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An examination of L2-L1 noncognate translation priming in the lexical decision task: insights from distributional and frequency-based analyses

Published online by Cambridge University Press:  02 February 2017

MARIKO NAKAYAMA*
Affiliation:
Faculty of Arts, Letters and Sciences, Waseda University Department of Psychology, Rikkyo University
STEPHEN J. LUPKER
Affiliation:
Department of Psychology, University of Western Ontario
YOSHIHIRO ITAGUCHI
Affiliation:
School of Health Sciences, Sapporo Medical University
*
Address for correspondence: Mariko Nakayama, Department of Psychology, Rikkyo University, 1-2-26 Kitano, Niza, Saitama, Japan352-0003mariko_nakayama@rikkyo.ac.jp

Abstract

The main fact that is currently known about the nature of masked L2-L1 noncognate translation priming effects in the lexical decision task is simply that those effects are significant in some studies but not in others. In an effort to better understand these effects, we examined the data pattern for very proficient Japanese–English bilinguals using RT distributional analyses. We also examined the impacts of prime and target frequency on the priming effect. Significant priming was present even on the fastest trials, becoming larger on slower trials. Nonetheless, priming effects were generally constant across prime and target frequency with the only exception being when very high frequency L2 primes were used. In that situation, priming and target frequency were negatively related, a result that essentially produced the observed pattern of increasing priming on slower trials. Implications of these results and potential reasons for the presence/absence of L2-L1 priming effects are discussed.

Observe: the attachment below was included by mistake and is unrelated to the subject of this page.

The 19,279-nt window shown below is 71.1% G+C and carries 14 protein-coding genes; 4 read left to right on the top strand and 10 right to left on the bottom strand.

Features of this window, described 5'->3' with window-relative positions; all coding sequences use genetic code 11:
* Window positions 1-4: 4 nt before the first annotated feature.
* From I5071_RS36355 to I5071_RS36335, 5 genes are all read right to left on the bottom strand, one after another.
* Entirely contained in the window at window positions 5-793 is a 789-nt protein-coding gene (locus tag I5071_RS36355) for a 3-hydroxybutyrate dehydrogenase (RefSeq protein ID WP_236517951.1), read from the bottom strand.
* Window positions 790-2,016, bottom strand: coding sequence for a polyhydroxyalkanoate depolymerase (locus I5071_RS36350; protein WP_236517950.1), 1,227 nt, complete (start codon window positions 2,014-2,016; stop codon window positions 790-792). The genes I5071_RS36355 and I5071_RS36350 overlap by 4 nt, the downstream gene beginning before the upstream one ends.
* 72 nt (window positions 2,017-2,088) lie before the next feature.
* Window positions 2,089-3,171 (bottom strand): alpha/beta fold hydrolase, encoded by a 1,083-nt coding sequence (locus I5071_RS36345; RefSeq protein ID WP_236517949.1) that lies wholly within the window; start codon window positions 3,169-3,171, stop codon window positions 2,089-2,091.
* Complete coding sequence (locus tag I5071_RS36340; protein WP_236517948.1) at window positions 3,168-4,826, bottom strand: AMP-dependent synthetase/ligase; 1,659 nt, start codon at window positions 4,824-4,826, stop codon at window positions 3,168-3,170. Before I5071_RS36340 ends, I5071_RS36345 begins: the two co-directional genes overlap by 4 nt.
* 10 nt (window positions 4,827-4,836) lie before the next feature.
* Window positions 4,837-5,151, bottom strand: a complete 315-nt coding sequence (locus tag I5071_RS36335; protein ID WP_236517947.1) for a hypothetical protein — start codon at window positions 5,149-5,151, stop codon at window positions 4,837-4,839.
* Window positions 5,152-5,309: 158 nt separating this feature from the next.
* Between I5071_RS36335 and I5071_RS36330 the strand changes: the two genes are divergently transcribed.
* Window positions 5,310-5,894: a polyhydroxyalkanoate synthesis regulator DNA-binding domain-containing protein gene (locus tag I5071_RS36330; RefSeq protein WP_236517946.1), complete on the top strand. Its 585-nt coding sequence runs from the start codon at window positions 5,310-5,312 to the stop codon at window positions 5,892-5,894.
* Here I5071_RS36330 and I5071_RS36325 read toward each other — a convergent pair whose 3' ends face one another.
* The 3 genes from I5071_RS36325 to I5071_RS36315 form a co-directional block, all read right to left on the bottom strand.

Type
Research Article
Copyright
Copyright © Cambridge University Press 2017 

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Footnotes

This research was supported by a grant from the Japan Society for the Promotion of Science (JSPS) to Mariko Nakayama.

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